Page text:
Game over for GameStop, for better or worse



Gaming stores are seeing a sharp decline in sales in the digital age. Online marketplaces seem like the inevitable future of gaming. Photo credit: flickr

Rafael Magana, Staff Writer

The days of people walking into retail stores and coming out of them with physical copies of video games are numbered. In an era where console manufacturers are offering digital-only versions of their new consoles (both the PS5 and Xbox Series S), brick and mortar stores like GameStop have started to lose relevance and value.

It’s a very real possibility that we might see GameStop sizzle out by the end of the PS5’s and Xbox Series X/S’s lifetime.

GameStop has been closing more stores as of late, with anywhere between 400 to 450 stores being set to close this year.

Their business model of selling new and pre-owned games is no longer sustainable. This has been happening not only due in part to the changing landscape of gaming itself but also due to COVID-19 affecting their sales.

This isn’t even mentioning the fractured relationship that GameStop has developed with its customer base that contributed to this.

It’s become a long-running joke that the companies’ trade-in prices when selling used games to them is absolutely atrocious.

In the current day and age where most consumers can download any movie or video game from the comfort of their home, it’s no surprise this is happening. There is no longer a need for retail game stores. At least, not dedicated ones.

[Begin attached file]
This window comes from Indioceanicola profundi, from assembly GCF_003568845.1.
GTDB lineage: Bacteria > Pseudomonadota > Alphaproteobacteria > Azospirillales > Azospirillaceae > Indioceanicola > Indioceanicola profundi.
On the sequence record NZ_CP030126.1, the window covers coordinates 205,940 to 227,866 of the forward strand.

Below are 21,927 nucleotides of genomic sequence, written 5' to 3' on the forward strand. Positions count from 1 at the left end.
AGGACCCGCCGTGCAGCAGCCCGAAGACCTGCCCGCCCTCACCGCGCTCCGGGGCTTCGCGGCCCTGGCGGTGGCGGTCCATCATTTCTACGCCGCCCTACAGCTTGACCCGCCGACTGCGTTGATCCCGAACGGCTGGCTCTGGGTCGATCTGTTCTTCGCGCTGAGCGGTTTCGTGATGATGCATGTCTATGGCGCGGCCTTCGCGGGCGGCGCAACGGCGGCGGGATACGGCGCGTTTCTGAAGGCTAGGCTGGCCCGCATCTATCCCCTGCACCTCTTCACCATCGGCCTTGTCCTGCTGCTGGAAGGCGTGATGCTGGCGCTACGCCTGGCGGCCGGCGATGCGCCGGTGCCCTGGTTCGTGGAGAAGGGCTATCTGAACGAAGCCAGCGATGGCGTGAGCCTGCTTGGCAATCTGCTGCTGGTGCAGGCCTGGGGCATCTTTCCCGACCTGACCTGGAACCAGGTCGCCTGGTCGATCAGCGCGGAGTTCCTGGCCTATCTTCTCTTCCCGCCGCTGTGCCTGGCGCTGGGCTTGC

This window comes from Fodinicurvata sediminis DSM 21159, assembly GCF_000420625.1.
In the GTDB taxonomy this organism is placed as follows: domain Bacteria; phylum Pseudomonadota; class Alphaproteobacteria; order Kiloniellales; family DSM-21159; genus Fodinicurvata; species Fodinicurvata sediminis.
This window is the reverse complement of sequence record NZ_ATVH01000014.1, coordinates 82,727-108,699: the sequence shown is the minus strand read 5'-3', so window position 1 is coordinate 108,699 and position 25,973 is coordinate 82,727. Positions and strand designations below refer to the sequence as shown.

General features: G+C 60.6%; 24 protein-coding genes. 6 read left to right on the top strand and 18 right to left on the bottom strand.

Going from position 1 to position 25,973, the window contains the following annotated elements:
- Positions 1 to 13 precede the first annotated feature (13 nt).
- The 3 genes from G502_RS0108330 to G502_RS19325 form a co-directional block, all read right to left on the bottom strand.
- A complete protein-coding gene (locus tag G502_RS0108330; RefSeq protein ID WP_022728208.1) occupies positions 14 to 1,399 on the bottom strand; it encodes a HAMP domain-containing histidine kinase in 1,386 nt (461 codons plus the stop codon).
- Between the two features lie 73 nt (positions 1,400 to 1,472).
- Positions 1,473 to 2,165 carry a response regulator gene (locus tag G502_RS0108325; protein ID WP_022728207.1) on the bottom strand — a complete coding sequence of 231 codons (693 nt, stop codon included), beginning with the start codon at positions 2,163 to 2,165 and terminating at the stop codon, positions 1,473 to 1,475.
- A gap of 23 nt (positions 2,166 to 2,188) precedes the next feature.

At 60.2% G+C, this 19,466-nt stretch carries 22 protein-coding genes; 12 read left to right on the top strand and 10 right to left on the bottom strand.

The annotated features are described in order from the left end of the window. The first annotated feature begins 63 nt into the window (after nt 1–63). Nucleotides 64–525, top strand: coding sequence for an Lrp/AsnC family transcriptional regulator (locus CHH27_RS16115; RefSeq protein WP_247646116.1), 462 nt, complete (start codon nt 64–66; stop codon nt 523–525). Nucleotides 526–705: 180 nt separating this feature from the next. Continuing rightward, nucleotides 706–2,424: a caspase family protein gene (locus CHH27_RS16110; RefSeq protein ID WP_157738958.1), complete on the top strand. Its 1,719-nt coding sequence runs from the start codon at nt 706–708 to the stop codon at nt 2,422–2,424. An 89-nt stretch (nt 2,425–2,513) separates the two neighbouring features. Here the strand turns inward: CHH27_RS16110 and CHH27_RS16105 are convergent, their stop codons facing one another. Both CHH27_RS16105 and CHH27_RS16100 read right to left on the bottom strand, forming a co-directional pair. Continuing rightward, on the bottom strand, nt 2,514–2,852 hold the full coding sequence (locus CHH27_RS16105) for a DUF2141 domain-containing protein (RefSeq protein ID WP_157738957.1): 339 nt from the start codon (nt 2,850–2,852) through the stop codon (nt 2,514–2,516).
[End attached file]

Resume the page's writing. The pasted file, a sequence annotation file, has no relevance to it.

Big retail chains like Best Buy, Walmart, and Target will continue to prosper when selling copies of video games as that is not their only source of revenue. Amazon even offers release day delivery for physical copies of games as well. Going into your car, driving down to your local GameStop, and preordering just seems like a hassle now.

The loss of retail games stores will hurt those that enjoy the experience of walking into a store and picking out a game. The new generation of gamers will not be able to experience a midnight release of a hotly anticipated game, or anything of the sort.

The convenience of buying a game digitally is something that many gamers are not willing to give up, yet many also do not want to lose the experience of being able to walk in and see advertisements and merchandise for the hobby that they love. The business model for these retail stores may not be perfect, but the experience that they provide cannot be easily replicated.

It’s sad to think that in the very near future, this experience may be gone.

GameStop has quickly been going down the same path that Blockbuster went down before it too went out of business. It’s troubling to think about. Even though a retail game store is not profitable in this day and age, the experiences that are provided at them are timeless and will be missed by many.

Gamers should begin to prepare for a digital future without dedicated retail game stores, whether they like it or not.